Two RV Gypsies: Full-Time RVers
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The two RV Gypsies went to
Currituck Beach Lighthouse and
The Currituck Sound at Whalehead
on the Outer Banks of North Carolina
June 23, 2020

USA map showing location of North CarolinaMap showing location of Cuttituck Beach Lighthouse

Welcome to Corolla, Currituck NC sign Currituck County Pine Island water tower

Below: On their way to the Lighthouse, the two RV Gypsies took a quick look at the 4-wheel-drive beach. But of course their car is not a 4WD so they could not drive on the beach.

4-wheel-drive beach sign 4-wheel-drive beach
Historic Corolla Park sign Currituck Beach Lighthouse welcome sign

Below: Several views of Currituck Beach Lighthouse, which is 162 feet tall. The Currituck Beach Light is located on the Outer Banks in Corolla, North Carolina. The Currituck Beach Light was added to the National Register of Historic Places on October 15, 1973.

Currituck Beach Lighthouse Currituck Beach Lighthouse

historyOn December 1, 1875, the Currituck Beach Light was completed, located between Cape Henry Light and Bodie Island. Unlike its fellows, Currituck Beach Light was not painted, leaving its brick facade visible. In 1939, the lighthouse was automated following a merger of the United States Coast Guard with the Bureau of Lighthouses.

The Outer Banks Conservationists (OBC) performed much of the reconstruction and refurbishing work since 1980 through private funding and volunteer work. Since 1991 visitors have been allowed to climb the original 220 steps to the outdoor gallery. (However, on the date the two RV Gypsies were here, the lighthouse climb was closed due to the Corona Virus. The two RV Gypsies wore their masks whenever they were around people, but removed the masks for photos).

Access to the lens room is never permitted as the first order lens is not only the original lens, but it is still a functioning one. The light comes on every night and shines from 158 feet at 20-second intervals to warn ships hugging the chain of barrier islands along the coast.

In 2003, the Federal Government granted OBC the title to the lighthouse itself. The Coast Guard approved OBC's ownership proposal over that of an application submitted by Currituck County (the county in which the lighthouse is located). Through state and federal legislative maneuvering, the county sued OBC to try to acquire the property. The case was finally settled in 2006. OBC remains the owner of the Currituck Beach Lighthouse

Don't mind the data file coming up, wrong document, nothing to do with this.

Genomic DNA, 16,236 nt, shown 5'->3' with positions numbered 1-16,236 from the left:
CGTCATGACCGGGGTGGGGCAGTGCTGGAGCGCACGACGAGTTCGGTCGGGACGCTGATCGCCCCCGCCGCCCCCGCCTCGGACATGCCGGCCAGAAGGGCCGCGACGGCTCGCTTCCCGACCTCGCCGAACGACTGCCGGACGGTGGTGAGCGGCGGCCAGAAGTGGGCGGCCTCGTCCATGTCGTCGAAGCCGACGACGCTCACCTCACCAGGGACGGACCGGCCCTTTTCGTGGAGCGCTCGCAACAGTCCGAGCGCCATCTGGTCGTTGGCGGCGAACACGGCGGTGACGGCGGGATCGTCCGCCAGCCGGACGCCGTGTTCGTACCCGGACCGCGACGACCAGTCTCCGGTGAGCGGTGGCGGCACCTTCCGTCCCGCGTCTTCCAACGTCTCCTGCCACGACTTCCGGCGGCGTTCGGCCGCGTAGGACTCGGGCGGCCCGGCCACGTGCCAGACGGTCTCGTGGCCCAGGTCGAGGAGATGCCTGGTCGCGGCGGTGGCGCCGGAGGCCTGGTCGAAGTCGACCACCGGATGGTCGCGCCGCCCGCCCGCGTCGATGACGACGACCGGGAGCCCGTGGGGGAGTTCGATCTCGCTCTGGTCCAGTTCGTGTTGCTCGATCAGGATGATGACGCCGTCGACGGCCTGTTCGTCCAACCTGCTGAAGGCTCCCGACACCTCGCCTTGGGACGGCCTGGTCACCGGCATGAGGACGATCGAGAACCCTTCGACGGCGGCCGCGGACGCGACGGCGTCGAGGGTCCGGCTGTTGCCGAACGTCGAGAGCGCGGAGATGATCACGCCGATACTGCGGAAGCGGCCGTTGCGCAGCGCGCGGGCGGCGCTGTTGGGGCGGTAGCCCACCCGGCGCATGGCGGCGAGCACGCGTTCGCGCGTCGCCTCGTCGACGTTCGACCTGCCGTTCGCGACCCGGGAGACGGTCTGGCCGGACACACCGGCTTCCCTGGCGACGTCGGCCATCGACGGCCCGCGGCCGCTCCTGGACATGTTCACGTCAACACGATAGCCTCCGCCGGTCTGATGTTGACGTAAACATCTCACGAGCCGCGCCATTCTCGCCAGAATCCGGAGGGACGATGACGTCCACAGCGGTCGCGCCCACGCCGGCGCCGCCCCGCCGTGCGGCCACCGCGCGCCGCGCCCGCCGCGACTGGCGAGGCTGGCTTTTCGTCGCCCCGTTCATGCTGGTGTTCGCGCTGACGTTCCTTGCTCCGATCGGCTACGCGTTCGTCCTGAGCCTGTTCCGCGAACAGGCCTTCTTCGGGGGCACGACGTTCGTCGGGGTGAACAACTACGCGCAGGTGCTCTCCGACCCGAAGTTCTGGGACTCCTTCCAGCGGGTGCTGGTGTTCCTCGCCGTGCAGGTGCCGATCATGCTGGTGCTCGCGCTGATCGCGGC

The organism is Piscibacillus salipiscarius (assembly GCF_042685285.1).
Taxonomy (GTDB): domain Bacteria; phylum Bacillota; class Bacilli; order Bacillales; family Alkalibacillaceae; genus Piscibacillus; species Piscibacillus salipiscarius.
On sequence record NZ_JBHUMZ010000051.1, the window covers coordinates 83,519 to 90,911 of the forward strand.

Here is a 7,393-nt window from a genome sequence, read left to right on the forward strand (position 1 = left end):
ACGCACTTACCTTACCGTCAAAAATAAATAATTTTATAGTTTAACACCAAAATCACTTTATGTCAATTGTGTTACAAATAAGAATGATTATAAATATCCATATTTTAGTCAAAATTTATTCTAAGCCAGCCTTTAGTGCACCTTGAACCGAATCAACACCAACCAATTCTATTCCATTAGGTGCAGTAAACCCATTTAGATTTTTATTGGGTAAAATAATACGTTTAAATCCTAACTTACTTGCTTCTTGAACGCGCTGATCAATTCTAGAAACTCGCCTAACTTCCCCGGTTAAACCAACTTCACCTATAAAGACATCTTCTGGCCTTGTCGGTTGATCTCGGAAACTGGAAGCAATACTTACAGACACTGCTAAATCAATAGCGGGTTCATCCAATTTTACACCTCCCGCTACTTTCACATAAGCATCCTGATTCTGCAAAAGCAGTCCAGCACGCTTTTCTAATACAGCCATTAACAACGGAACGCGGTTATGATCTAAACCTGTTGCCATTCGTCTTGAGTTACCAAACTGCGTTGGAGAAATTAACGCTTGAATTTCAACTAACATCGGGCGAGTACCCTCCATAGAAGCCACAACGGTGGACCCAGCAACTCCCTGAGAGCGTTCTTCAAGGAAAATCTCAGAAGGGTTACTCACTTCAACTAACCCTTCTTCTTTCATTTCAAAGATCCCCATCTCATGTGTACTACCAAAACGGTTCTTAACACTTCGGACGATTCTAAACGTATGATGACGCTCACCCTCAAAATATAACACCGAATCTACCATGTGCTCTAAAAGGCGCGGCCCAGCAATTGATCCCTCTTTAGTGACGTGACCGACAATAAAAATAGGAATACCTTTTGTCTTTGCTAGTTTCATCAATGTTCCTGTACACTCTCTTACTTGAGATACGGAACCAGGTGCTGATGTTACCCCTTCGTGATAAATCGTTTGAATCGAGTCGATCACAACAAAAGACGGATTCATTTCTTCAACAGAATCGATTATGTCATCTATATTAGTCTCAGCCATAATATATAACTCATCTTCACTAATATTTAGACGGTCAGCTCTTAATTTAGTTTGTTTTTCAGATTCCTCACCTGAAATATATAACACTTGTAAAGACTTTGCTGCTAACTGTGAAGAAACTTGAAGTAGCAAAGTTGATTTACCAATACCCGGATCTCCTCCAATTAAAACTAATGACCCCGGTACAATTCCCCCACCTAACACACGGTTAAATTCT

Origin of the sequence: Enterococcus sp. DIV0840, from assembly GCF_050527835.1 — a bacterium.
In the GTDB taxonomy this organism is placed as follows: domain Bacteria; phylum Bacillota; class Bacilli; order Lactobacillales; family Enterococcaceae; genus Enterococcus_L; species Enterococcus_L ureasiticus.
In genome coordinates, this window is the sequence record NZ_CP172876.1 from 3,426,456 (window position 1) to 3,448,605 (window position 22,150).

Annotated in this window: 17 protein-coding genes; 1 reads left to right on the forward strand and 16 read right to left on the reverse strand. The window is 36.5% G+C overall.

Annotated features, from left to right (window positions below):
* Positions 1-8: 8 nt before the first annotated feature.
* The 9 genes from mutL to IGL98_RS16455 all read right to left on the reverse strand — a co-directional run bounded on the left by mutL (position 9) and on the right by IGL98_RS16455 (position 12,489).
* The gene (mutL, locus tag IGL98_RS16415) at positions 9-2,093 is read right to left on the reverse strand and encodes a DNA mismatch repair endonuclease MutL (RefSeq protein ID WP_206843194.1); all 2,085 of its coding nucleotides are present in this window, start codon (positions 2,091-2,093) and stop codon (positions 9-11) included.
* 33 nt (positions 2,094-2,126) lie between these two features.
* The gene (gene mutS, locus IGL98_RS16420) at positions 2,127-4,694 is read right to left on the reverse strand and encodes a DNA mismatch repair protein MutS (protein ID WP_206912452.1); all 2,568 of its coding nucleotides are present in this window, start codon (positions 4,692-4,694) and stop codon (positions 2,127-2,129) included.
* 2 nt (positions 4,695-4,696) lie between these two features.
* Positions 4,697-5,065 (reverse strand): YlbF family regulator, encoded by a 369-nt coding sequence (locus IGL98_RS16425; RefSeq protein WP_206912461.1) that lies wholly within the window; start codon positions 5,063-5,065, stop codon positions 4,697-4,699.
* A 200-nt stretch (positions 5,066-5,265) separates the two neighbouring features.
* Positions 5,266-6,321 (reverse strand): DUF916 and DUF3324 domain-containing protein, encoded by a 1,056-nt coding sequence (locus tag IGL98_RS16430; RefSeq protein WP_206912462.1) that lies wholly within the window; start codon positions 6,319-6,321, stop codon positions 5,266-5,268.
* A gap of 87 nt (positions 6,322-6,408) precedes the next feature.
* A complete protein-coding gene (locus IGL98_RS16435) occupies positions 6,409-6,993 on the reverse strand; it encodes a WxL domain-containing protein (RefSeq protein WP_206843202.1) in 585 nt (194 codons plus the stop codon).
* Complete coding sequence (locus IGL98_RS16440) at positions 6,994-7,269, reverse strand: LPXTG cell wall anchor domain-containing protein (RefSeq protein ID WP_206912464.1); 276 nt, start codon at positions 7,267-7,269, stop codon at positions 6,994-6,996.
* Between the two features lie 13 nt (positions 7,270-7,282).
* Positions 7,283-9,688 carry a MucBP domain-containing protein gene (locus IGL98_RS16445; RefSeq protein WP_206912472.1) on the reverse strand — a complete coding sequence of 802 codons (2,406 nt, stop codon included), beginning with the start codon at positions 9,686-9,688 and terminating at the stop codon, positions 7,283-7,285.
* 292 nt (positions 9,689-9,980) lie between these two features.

Above quote from Wikipedia, the free encyclopedia and

Currituck Beach Lighthouse Currituck Beach Lighthouse

Below: The two RV Gypsies in front of the Currituck Beach Light House

Lee Duquette at Currituck Beach Lighthouse Karen Duquette at Currituck Beach Lighthouse
Currituck Beach Lighthouse

Below: Lee Duquette saw a goat wandering around the Lighthouse and decided to pet it.

goat Lee Duquette pet a goat

Below: The gift shop. It was one of the few gift shops open on this trip due to the Corona Virus. They did require masks and limited how many people could be in the building at the same time.

Gift Shop

Below: The church

The church The church

Below: the Whalehead Club and Wildlife Center was closed due to the virus, but the two RV Gypsies enjoyed walking around the area after enjoying their outdoor picnic lunch.

Whalehead sign lunch view

Below: Live Oak trees and their beautiful limb formations

Barrier Island anchor sign about the trees
Live Oak tree reflected in rain water Live Oak tree
branches of the Live Oak tree branches of the Live Oak tree
branches of the Live Oak tree smaller tree branches
sign about Marsh Invaders

Currituck Sound

Currituck Sound information Currituck Sound

Currituck Island Bridge

Currituck Island Bridge information Currituck Island Bridge
Currituck Island Bridge Currituck Island Bridge

Below: Whalehead : Set on 39 pristine acres along the Currituck Sound in Historic Corolla, the Whalehead is a beautifully restored 1920s-era Art Nouveau-style mansion listed on the National Register of Historic Places.

With its bold yellow paint, copper roof, and mahogany doors, the Whalehead provides a fascinating period?in Outer Banks history. Nearly every inch of the home has been carefully restored to the way it looked when Edward Collings Knight Jr. and his wife, Marie Louise, first opened the doors as a lavish hunting retreat in 1925.

The wealthy Knights spent their winters here hunting, relaxing and entertaining. Today, stepping inside is to step back into another time and place. Restored in 1992 to its original glory, the Whalehead is usually open year-round for tours. However, on the date the Two RV Gypsies were here, Whalehead was not open due to the Corona Virus.

Whalehead sign Whalehead building was closed
thanks for visiting Corolla sign

Unrelated Note: The two RV Gypsies tried to book a Segway tour in Corolla. Their website said nobody over the age of 64 could book their Segway tour and there was also a weight restriction. But the Two RV Gypsies stopped at the Segway office to check and the office was closed.

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